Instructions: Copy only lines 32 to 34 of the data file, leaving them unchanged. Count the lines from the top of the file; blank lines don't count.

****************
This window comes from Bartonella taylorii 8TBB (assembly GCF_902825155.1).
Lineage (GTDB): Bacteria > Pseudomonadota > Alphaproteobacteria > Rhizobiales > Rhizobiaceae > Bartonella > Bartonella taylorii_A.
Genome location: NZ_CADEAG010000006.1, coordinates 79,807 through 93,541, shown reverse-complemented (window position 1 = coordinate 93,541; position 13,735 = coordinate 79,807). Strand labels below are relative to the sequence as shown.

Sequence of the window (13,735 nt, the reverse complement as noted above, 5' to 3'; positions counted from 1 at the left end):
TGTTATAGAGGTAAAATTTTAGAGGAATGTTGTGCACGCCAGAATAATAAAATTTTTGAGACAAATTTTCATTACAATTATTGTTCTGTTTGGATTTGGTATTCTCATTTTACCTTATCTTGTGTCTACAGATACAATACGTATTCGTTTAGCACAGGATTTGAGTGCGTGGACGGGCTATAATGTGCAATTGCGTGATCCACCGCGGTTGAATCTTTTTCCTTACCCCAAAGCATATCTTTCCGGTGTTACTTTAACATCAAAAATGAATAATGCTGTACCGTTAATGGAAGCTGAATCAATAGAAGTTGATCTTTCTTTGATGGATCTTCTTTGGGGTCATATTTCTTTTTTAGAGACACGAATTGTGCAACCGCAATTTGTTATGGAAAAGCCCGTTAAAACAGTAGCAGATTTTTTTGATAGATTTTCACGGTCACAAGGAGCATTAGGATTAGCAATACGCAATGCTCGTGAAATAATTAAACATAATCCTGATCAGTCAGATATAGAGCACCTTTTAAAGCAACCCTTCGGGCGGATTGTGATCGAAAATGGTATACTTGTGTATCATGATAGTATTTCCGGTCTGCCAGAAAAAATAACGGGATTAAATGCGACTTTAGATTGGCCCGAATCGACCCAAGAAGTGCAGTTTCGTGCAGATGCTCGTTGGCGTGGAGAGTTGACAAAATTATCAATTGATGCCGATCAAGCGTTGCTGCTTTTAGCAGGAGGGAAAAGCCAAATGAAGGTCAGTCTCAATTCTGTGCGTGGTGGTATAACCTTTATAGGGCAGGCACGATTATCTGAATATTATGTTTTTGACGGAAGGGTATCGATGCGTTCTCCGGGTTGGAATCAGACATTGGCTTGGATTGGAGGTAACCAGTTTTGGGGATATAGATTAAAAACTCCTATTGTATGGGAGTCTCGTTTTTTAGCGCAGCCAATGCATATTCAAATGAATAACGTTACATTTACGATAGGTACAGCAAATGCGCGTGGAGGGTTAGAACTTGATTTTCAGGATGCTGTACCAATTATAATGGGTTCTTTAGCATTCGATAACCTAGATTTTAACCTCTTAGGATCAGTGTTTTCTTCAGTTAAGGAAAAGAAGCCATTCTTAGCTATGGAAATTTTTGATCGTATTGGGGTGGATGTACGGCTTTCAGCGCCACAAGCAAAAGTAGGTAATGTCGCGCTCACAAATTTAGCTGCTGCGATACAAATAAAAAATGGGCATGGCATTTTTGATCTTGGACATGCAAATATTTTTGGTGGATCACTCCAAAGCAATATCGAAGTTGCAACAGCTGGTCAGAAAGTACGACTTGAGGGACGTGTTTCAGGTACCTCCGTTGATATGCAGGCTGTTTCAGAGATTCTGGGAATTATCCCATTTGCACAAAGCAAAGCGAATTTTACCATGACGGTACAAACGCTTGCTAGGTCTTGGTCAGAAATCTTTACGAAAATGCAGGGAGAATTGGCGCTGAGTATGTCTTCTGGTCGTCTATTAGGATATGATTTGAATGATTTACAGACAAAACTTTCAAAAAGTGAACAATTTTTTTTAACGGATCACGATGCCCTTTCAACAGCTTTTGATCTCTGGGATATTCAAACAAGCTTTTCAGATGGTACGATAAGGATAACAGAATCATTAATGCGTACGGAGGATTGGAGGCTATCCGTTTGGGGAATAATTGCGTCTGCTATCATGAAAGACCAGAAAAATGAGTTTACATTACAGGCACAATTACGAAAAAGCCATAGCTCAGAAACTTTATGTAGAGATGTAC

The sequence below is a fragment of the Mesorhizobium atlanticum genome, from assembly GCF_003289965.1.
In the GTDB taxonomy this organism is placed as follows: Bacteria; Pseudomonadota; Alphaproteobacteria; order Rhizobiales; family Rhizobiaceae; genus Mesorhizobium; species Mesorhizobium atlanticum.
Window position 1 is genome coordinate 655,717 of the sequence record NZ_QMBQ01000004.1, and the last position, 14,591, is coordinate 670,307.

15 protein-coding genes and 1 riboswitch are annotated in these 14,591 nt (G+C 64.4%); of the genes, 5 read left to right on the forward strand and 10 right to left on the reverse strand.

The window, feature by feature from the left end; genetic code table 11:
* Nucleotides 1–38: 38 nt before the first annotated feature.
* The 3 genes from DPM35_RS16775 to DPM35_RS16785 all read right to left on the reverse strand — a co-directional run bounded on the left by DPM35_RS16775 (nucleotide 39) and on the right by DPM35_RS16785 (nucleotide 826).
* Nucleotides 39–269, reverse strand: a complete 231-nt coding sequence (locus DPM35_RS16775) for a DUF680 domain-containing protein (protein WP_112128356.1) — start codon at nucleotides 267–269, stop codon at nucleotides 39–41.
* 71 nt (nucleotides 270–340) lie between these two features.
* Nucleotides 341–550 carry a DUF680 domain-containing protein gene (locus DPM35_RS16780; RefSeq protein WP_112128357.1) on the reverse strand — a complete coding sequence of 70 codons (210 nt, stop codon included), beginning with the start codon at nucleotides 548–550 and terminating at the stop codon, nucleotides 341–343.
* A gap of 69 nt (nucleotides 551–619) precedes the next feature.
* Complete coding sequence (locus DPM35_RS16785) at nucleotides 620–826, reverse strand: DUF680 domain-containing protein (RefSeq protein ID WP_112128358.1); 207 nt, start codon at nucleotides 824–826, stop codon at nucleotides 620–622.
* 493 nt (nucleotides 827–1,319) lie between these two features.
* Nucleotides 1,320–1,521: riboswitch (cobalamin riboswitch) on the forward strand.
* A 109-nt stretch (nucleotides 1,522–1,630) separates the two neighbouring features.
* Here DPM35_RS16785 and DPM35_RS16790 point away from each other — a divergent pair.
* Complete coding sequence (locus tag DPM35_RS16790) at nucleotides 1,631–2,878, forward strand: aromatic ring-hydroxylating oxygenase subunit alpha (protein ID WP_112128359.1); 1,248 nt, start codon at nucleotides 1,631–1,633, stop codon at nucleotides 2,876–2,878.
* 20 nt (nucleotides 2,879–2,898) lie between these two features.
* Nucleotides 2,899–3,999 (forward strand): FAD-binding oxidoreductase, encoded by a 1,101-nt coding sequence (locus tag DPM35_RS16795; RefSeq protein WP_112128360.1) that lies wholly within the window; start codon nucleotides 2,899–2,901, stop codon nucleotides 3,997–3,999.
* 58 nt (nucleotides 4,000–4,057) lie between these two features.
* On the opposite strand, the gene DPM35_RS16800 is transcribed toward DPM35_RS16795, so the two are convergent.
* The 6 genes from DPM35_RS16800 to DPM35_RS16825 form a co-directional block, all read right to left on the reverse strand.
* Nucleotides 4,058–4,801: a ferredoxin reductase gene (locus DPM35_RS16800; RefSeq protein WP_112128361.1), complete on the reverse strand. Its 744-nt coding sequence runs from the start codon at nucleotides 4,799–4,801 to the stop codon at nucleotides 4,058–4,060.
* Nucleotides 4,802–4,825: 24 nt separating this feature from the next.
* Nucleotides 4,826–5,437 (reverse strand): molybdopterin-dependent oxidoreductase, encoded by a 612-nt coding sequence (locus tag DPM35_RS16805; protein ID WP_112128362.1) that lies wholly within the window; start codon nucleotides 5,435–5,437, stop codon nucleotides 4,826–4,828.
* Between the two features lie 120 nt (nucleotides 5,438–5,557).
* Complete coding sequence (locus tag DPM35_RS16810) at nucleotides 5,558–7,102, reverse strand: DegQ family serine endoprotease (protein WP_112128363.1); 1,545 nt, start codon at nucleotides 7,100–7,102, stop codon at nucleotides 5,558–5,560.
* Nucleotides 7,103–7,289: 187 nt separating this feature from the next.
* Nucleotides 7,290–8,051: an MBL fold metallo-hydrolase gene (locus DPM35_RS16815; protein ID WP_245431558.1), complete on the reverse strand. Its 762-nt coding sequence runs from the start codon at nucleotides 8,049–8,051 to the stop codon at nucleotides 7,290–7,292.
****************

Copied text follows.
* Complete coding sequence (locus tag DPM35_RS16810) at nucleotides 5,558–7,102, reverse strand: DegQ family serine endoprotease (protein WP_112128363.1); 1,545 nt, start codon at nucleotides 7,100–7,102, stop codon at nucleotides 5,558–5,560.
* Nucleotides 7,103–7,289: 187 nt separating this feature from the next.
* Nucleotides 7,290–8,051: an MBL fold metallo-hydrolase gene (locus DPM35_RS16815; protein ID WP_245431558.1), complete on the reverse strand. Its 762-nt coding sequence runs from the start codon at nucleotides 8,049–8,051 to the stop codon at nucleotides 7,290–7,292.